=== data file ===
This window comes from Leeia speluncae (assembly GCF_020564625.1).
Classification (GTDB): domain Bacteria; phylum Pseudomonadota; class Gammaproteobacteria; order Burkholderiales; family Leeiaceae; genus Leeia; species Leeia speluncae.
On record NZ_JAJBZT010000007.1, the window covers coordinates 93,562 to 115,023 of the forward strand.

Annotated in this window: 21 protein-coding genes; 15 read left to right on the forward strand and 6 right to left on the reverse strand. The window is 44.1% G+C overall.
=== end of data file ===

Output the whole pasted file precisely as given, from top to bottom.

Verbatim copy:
This window comes from Leeia speluncae (assembly GCF_020564625.1).
Classification (GTDB): domain Bacteria; phylum Pseudomonadota; class Gammaproteobacteria; order Burkholderiales; family Leeiaceae; genus Leeia; species Leeia speluncae.
On record NZ_JAJBZT010000007.1, the window covers coordinates 93,562 to 115,023 of the forward strand.

Annotated in this window: 21 protein-coding genes; 15 read left to right on the forward strand and 6 right to left on the reverse strand. The window is 44.1% G+C overall.